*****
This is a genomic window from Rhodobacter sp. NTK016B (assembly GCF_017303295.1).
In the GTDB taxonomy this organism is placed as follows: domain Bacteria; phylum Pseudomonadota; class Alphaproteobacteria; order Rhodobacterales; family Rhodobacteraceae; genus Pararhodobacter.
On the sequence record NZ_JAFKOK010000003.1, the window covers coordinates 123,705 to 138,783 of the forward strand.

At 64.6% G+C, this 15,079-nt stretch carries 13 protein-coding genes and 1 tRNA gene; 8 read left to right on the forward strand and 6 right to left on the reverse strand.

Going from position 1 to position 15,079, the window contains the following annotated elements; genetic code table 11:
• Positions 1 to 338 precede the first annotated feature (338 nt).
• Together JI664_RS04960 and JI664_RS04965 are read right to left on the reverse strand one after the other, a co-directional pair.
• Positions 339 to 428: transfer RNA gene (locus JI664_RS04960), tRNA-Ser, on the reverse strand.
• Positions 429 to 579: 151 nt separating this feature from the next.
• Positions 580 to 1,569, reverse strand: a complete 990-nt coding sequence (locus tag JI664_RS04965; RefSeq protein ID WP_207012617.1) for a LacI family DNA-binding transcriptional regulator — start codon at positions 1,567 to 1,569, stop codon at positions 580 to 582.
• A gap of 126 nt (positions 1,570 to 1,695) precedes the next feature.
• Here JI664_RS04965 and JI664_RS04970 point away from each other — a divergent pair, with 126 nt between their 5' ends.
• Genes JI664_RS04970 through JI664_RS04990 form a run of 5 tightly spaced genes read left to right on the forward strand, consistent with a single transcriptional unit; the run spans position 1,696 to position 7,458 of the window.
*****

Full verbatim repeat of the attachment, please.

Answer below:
This is a genomic window from Rhodobacter sp. NTK016B (assembly GCF_017303295.1).
In the GTDB taxonomy this organism is placed as follows: domain Bacteria; phylum Pseudomonadota; class Alphaproteobacteria; order Rhodobacterales; family Rhodobacteraceae; genus Pararhodobacter.
On the sequence record NZ_JAFKOK010000003.1, the window covers coordinates 123,705 to 138,783 of the forward strand.

At 64.6% G+C, this 15,079-nt stretch carries 13 protein-coding genes and 1 tRNA gene; 8 read left to right on the forward strand and 6 right to left on the reverse strand.

Going from position 1 to position 15,079, the window contains the following annotated elements; genetic code table 11:
• Positions 1 to 338 precede the first annotated feature (338 nt).
• Together JI664_RS04960 and JI664_RS04965 are read right to left on the reverse strand one after the other, a co-directional pair.
• Positions 339 to 428: transfer RNA gene (locus JI664_RS04960), tRNA-Ser, on the reverse strand.
• Positions 429 to 579: 151 nt separating this feature from the next.
• Positions 580 to 1,569, reverse strand: a complete 990-nt coding sequence (locus tag JI664_RS04965; RefSeq protein ID WP_207012617.1) for a LacI family DNA-binding transcriptional regulator — start codon at positions 1,567 to 1,569, stop codon at positions 580 to 582.
• A gap of 126 nt (positions 1,570 to 1,695) precedes the next feature.
• Here JI664_RS04965 and JI664_RS04970 point away from each other — a divergent pair, with 126 nt between their 5' ends.
• Genes JI664_RS04970 through JI664_RS04990 form a run of 5 tightly spaced genes read left to right on the forward strand, consistent with a single transcriptional unit; the run spans position 1,696 to position 7,458 of the window.